Ottawa-Gatineau unemployment rate drops to 4.4% in September


Employers in nearly all sectors of the local economy added to their payrolls in September, cutting the National Capital Region’s unemployment rate to its lowest level in more than a year, Statistics Canada said Friday.

Ottawa-Gatineau’s unemployment rate last month fell to 4.4 per cent, down from 4.7 per cent in August and the lowest rate in the region since June 2018. Businesses across virtually all industries were in a hiring mood in September, adding 12,600 new jobs, while the size of the region’s labour force – which includes people who are searching for work – expanded by about 10,000 workers in the same period. 

Two of Ottawa-Gatineau’s key employment drivers ​– the public-service and tech sectors ​– both experienced slight gains last month, with government payrolls edging up from 174,200 to 174,500 positions and total tech employment rising from 49,000 to 49,600.

But with few exceptions, industries across the board picked up jobs in September, led by the construction sector (up 2,700 positions), retail (a gain of 2,500) and health care (up 1,800).

The local jobs numbers echoed a wider national trend reflected in last month’s labour force survey.

Canada's unemployment rate nudged down to a near four-decade low in September, seemingly shrugging off global signs of an economic slowdown, but with economists warning that the numbers weren't entirely rosy.

The survey showed the country added about 54,000 net new jobs last month, driven largely by gains in full-time work, and dropping the jobless rate nationally by 0.2 points to 5.5 per cent.

The numbers surpassed analysts' expectations that the country would gain 10,000 jobs in September, according to financial markets data firm Refinitiv.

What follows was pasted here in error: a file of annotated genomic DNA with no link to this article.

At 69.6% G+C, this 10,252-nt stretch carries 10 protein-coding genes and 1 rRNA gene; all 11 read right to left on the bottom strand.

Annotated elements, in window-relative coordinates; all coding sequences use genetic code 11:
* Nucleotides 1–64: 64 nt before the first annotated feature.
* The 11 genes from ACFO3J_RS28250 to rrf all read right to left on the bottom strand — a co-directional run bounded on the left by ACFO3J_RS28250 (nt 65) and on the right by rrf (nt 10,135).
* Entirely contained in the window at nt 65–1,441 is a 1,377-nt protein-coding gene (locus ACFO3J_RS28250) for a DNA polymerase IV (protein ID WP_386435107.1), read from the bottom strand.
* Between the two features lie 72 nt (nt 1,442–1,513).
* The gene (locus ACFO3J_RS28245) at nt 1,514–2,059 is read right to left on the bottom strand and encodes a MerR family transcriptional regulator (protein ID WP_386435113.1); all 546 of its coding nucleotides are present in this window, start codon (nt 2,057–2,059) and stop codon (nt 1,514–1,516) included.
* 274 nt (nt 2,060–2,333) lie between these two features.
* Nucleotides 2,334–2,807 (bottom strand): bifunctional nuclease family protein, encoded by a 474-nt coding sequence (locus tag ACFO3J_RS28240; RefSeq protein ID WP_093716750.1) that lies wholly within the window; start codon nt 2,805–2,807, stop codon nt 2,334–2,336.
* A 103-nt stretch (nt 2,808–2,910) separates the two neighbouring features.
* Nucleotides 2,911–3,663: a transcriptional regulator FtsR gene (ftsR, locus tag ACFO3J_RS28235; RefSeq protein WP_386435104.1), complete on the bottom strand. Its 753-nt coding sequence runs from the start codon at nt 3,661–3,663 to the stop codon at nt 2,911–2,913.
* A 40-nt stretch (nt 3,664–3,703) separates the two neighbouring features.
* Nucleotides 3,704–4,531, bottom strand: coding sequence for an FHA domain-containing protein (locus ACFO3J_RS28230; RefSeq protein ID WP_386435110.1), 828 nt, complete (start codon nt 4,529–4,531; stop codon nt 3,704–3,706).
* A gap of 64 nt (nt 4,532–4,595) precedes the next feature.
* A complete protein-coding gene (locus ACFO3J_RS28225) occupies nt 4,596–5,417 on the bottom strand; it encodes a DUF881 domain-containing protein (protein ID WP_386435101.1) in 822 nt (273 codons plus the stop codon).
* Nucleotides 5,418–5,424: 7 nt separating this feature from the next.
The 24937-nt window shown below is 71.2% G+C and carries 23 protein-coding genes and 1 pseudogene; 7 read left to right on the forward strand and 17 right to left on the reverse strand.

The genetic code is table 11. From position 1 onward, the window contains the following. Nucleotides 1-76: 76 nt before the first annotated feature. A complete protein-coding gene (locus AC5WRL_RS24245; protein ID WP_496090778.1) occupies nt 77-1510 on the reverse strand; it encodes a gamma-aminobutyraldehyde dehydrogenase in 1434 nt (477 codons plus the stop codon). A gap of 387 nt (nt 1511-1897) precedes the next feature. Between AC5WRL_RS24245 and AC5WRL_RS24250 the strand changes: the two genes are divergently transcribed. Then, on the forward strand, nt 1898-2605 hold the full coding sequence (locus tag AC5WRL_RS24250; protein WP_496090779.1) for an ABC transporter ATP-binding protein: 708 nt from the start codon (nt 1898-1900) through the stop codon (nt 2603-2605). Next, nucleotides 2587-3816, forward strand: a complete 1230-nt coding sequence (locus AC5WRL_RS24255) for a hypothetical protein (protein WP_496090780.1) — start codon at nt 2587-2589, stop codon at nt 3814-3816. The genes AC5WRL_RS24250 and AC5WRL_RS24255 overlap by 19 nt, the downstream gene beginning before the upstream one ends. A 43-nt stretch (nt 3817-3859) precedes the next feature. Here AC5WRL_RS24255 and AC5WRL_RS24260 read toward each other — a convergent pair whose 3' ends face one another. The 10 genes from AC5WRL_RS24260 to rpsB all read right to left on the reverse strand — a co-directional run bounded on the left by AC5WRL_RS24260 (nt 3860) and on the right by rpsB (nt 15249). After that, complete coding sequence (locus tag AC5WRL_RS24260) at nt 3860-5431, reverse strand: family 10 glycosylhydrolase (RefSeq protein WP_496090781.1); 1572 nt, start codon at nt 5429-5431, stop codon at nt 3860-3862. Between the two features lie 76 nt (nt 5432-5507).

The national statistics offices said the jobs growth was largely concentrated in the health-care sector, and notes gains in the number of public-sector and self-employed workers. The report also said 70,000 of the new jobs were full-time, as the number of part-time workers declined.

Average hourly wages, too, were up from where they were one year ago.

“Canada's labour market has really been on a tear over the last year – job growth has been very strong, so seeing that continue through the third quarter,” said Josh Nye, senior economist with RBC Economics.

“Unemployment is low, wages are starting to pick up – wage growth was really the missing ingredient in what looked like a pretty strong labour market backdrop last year.”

The agency said the country saw a rush last month of 49,400 new positions in services industries, but a drop of 21,000 jobs in the private sector – even though year-over-year private sector job numbers are actually up.

Young workers aged 15 to 24 years old saw drops in the ranks of full- and part-time workers, inching their unemployment rate to 11.9 per cent – not all that dissimilar from the same time one year ago.

Compared with a year earlier, the numbers show Canada added 456,000 jobs, for an increase of 2.4 per cent.

BMO chief economist Doug Porter said that despite the rock-solid growth in job numbers over the last year, the broader economy remains lacklustre with year-over-year GDP growth crawling along at 1.3 per cent.

“We're getting the jobs gains, but it's not really translating into the big gains in spending or the broader economy in terms of overall output gains. Growth is still quite modest in this country, so we're not getting a whole lot of payback from those strong job gains,” Porter said.

“So I wouldn't say the overall picture is entirely rosy, but it's still I'd regard as encouraging that we're continuing to churn out job increases.”

Avery Shenfeld, chief economist with CIBC Capital Markets, said in a note that the low jobless rate will likely cement the case for the Bank of Canada to hold its trend-setting interest rate.

But he warned that economists will keep an eye towards any data over the rest of the year suggesting a global slowdown is lapping up on Canada's economic shores.

– With files from the Canadian Press